If there's a complaint I have about this otherwise thorough biography, it lies in Norman's narrative voice. Norman's prose isn't ever stilted -- he's too good a journalist for that -- but it can be somewhat stodgy (he calls the lyrics to "Twist and Shout," for example, "dippy"). He also inserts way too many clunky moments of foreshadowing of Lennon's fate, often resorting to eye-rollingly lame declarations of irony that are a stretch, at best.

For example, as the Beatles frolic for a photo session in New York during their first American tour in 1964, Norman can't help but indulge in dramatic voiceover. "Hindsight gives this routine scene a horrible irony," he writes. "Just across the park lies a craggy Gothic pile known as the Dakota Building" where John would be shot to death in 1980. Later, Norman tell us that for the 1972 U.S. Presidential campaign, "John pinned high hopes on the Democratic candidate, George McGovern, senator for South Dakota -- an omen if ever there was one . . . " It took me a moment to figure out why this was "an omen" -- until I realized it was the use of the word "Dakota" in the sentence that was supposed to be so ominous.

Perhaps even more annoying -- especially to the biographer in me -- there's no sign of a bibliography, sources, or endnotes, only an index. There were several times in Norman's book when I found myself saying "Where'd you get that?" and turned to the back looking for his source, only to come up blank. Perhaps, at 851 pages, there simply wasn't enough room left. But I'm sure I'm not the only one missing it.

Thursday, December 25, 2008

Christmas Dinner

Happy Holidays! As promised, here are some highlights from Washington Irving's 1820 short story "Christmas Dinner." Enjoy.

The dinner was served up in the great hall, where the squire always held his Christmas banquet. A blazing crackling fire of logs had been heaped on to warm the spacious apartment, and the flame went sparkling and wreathing up the wide-mouthed chimney. The great picture of the crusader and his white horse had been profusely decorated with greens for the occasion, and holly and ivy had like-wise been wreathed round the helmet and weapons on the opposite wall, which I understood were the arms of the same warrior . . . A sideboard was set out just under this chivalric trophy, on which was a display of plate that might have vied (at least in variety) with Belshazzar's parade of the vessels of the temple: "flagons, cans, cups, beakers, goblets, basins, and ewers," the gorgeous utensils of good companionship that had gradually accumulated through many generations of jovial housekeepers. Before these stood the two Yule candles, beaming like two stars of the first magnitude; other lights were distributed in branches, and the whole array glittered like a firmament of silver.

We were ushered into this banqueting scene with the sound of minstrelsy, the old harper being seated on a stool beside the fireplace and twanging, his instrument with a vast deal more power than melody. Never did Christmas board display a more goodly and gracious assemblage of countenances; those who were not handsome were at least happy, and happiness is a rare improver of your hard-favored visage. . . .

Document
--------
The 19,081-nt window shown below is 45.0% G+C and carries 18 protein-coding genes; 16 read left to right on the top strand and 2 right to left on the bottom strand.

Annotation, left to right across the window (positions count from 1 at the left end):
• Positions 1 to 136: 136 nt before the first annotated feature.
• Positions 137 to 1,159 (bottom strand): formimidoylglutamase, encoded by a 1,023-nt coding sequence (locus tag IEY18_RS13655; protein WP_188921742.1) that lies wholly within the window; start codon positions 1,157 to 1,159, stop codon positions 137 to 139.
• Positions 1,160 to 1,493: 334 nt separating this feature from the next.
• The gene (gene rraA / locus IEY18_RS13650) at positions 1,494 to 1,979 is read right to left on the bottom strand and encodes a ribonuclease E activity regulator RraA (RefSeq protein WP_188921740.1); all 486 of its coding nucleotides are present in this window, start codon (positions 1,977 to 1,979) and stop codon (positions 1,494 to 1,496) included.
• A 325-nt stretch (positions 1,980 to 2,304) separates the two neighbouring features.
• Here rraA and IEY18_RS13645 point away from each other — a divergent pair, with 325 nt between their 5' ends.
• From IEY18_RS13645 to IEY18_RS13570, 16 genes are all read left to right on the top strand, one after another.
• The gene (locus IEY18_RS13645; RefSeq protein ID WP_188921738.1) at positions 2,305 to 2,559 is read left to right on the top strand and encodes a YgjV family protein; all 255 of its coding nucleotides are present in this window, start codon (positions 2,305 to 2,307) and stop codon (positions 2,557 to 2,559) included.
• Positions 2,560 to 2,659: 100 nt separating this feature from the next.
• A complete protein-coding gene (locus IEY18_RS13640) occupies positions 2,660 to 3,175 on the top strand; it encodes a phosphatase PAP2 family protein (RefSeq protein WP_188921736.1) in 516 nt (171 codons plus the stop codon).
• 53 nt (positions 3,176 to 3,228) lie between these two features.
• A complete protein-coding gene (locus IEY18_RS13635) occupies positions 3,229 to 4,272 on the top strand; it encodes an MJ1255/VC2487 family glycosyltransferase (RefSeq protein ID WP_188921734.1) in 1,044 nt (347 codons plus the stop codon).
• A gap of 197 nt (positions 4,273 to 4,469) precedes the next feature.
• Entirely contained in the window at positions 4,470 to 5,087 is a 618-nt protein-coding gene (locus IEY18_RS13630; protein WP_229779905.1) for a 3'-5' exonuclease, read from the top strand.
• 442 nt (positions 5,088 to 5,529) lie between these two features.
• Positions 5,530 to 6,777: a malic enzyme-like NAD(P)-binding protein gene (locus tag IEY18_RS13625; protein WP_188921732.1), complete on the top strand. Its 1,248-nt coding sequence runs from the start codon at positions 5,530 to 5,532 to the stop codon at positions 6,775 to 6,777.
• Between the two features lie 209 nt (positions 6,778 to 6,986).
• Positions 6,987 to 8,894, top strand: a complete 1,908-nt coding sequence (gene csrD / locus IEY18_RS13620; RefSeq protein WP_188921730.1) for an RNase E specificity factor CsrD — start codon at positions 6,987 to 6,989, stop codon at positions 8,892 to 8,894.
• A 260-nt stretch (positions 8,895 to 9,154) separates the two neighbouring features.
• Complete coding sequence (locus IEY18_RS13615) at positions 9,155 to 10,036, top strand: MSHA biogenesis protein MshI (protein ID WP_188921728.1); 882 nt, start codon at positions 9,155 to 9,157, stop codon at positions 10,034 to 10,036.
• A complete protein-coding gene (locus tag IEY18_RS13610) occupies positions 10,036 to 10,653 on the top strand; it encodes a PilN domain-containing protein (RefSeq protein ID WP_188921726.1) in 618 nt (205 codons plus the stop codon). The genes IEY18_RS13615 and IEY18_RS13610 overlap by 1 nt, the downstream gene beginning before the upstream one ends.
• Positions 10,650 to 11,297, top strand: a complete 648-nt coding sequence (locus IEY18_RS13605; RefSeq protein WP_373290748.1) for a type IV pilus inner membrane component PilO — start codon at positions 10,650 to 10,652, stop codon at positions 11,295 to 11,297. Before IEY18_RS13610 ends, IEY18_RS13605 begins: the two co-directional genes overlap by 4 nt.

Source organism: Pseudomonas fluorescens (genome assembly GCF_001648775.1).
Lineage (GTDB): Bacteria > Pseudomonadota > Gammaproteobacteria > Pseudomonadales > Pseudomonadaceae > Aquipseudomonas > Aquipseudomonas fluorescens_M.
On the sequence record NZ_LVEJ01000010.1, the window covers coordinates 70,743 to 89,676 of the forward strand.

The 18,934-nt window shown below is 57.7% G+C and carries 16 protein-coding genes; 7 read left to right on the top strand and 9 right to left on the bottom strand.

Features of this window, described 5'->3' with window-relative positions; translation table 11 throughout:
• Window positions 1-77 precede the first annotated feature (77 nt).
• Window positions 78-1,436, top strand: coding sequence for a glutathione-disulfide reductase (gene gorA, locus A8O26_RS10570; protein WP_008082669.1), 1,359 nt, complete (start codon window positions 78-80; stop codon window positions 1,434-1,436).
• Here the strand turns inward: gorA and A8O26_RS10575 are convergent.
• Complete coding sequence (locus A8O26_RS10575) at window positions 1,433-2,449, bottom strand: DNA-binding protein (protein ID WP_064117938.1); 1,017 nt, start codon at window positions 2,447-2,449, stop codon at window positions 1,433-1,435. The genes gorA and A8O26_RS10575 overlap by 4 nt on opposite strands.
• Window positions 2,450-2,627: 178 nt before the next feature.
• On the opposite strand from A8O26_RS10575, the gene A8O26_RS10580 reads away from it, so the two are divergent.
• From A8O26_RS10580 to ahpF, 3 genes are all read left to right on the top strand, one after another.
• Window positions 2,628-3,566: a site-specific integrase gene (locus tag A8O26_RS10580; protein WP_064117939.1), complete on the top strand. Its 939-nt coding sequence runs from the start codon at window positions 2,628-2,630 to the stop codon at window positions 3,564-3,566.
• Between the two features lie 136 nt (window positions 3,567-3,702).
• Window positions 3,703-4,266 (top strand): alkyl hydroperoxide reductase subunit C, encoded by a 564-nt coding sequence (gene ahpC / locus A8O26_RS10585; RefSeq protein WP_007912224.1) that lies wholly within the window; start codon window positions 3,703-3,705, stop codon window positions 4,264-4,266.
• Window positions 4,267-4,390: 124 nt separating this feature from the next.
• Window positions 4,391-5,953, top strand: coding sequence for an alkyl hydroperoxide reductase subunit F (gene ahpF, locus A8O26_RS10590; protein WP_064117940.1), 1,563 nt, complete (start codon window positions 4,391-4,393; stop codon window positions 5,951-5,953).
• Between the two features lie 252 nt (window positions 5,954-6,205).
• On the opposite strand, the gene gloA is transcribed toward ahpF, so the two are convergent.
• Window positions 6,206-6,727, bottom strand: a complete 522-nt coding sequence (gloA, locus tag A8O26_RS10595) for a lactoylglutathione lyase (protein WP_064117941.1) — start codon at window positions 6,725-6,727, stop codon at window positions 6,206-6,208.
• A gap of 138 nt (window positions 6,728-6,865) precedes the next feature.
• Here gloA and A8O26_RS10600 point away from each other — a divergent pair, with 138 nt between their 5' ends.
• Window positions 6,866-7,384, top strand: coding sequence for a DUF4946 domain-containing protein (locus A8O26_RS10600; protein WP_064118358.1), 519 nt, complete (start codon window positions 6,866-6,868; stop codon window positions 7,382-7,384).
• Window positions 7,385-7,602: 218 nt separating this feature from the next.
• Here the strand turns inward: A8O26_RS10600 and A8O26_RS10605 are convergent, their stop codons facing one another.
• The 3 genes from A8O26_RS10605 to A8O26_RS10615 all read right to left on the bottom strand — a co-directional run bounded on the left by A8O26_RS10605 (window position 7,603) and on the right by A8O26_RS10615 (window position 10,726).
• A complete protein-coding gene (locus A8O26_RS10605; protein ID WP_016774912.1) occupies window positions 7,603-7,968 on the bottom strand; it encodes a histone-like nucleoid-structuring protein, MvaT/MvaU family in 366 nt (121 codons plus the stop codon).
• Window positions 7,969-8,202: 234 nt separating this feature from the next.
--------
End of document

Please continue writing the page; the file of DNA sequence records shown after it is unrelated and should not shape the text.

The parson said grace, which was not a short familiar one, such as is commonly addressed to the Deity in these unceremonious days, but a long, courtly, well-worded one of the ancient school. There was now a pause, as if something was expected, when suddenly the butler entered the hall with some degree of bustle: he was attended by a servant on each side with a large wax-light, and bore a silver dish on which was an enormous pig's head decorated with rosemary, with a lemon in its mouth, which was placed with great formality at the head of the table. The moment this pageant made its appearance the harper struck up a flourish; at the conclusion of which the young Oxonian, on receiving a hint from the squire, gave, with an air of the most comic gravity, an old carol, the first verse of which was as follows

Caput apri defero
Reddens laudes Domino.
The boar's head in hand bring I,
With garlands gay and rosemary.
I pray you all synge merily
Qui estis in convivio.

Though prepared to witness many of these little eccentricities, from being apprised of the peculiar hobby of mine host, yet I confess the parade with which so odd a dish was introduced somewhat perplexed me, until I gathered from the conversation of the squire and the parson that it was meant to represent the bringing in of the boar's head, a dish formerly served up with much ceremony and the sound of minstrelsy and song at great tables on Christmas Day. "I like the old custom," said the squire, "not merely because it is stately and pleasing in itself, but because it was observed at the college at Oxford at which I was educated. When I hear the old song chanted it brings to mind the time when I was young and gamesome, and the noble old college hall, and my fellow-students loitering about in their black gowns; many of whom, poor lads! are now in their graves."